Kilometer tax on local roads to keep heavy traffic out of villages
The kilometer tax system for trucks was introduced exactly one year ago in Belgium. But it payed off less then expected. Different political parties now ask to introduce the kilometer tax on more local roads to discourage heavy traffic through local communities.
Last year 140.000 trucks drove 24 million km a day, or 5,7 million kilometers in total, good for 648 million euro. Flanders made a profit of 409 million euro, less than the preconceived 500 million. Brussels (9 million) and the Walloon Region (229 million) got less then expected too.
According to Johan Schoups from Viapass, the government organisation that collects the kilometer tax, the lesser income is due to the fact more environmentally friendly trucks are registered. 80% of them is in the Euro5 or Euro6 class. Only 46% of the kilometer tax comes from Belgian trucks, most is payed by foreigners: Netherlands (11%), Poland (9%), Romania (6%) and Germany (5%).
Adding 77 regional roads
Several political parties among which CD&V, Open VLD, sp.a and Groen, ask to scale up the number of toll roads as communities complain about heavy trucks using secondary roads trough their villages to avoid the kilometer tax. Last February the Walloon Region already added 33 km of toll roads. Johan Vandenbroucke (sp.a) asks to install the toll system on the 77 roads that were initially planned before the startup of the system. At this point only 18 roads are registered as toll road probably as a result of the lobbying done by the transport sector.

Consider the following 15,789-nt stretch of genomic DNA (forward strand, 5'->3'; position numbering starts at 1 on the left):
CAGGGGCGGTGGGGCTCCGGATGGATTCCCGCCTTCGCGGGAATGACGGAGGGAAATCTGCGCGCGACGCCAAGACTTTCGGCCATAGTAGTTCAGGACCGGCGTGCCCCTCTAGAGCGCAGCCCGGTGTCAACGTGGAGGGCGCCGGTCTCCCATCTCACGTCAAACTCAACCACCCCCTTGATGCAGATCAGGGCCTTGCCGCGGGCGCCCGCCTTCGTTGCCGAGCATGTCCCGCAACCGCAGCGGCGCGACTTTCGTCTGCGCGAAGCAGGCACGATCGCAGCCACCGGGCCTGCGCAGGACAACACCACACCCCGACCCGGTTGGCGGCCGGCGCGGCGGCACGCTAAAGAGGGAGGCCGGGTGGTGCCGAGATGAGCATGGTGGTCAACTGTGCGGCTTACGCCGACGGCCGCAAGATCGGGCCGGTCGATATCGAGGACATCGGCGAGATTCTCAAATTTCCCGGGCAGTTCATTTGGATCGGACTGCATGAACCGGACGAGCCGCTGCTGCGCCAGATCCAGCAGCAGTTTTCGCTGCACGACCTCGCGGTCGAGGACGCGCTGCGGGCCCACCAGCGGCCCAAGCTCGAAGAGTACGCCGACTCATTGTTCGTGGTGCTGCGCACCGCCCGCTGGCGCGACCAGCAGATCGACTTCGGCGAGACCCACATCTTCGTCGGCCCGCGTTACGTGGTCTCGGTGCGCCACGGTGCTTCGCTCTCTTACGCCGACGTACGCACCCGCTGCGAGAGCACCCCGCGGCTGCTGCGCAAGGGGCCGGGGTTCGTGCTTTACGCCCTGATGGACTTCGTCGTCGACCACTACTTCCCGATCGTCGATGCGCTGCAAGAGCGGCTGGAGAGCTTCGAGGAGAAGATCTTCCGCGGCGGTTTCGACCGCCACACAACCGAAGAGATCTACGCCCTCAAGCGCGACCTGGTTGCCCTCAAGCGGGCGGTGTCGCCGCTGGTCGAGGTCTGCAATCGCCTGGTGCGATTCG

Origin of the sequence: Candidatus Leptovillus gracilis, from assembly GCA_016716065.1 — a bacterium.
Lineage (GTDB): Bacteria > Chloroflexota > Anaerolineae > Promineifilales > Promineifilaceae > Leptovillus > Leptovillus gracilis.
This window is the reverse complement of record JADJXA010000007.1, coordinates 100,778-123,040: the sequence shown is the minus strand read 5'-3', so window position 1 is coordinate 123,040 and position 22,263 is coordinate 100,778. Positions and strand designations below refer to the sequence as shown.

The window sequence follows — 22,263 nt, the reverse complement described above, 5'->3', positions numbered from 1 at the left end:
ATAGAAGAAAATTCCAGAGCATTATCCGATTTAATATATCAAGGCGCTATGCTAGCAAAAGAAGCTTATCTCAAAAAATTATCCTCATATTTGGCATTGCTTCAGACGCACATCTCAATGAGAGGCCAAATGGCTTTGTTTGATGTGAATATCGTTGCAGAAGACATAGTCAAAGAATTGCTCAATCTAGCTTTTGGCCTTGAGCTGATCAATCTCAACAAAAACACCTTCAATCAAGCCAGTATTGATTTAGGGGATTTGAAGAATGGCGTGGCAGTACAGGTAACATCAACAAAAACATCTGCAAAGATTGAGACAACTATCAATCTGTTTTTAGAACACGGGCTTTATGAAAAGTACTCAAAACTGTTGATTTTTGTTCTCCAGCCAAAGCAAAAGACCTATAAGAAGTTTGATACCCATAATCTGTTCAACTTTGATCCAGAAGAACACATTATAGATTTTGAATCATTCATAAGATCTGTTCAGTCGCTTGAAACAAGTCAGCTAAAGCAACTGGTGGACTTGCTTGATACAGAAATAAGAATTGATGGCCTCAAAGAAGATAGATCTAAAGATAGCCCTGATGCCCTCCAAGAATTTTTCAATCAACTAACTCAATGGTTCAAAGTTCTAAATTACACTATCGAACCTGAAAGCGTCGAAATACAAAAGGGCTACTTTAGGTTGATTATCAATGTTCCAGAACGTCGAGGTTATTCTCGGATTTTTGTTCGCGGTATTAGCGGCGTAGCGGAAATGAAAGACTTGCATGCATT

Ben Weyts, Flemish Minister of Mobility (N-VA), wants to wait until April 30th for the results of a study mapping the traffic density in the villages. But he certainly is willing to add other toll roads. He even wants to explore the possibilities of charging different tariffs during night and day.
Other parties (CD&V, Open VLD) want to move ahead right away by adding secondary roads where everyone obviously can see there’s more heavy traffic. The Flemish Traffic Center (Vlaams Verkeerscentrum) counts less cargo traffic on the highways compared to April 2016. It is obvious these trucks did not disappear and have shifted to regional roads. Professional traffic organisations UPTR and Febetra try to pour oil on troubled waters arguing drivers better think twice: they loose valuable time and burn more fuel on secondary roads.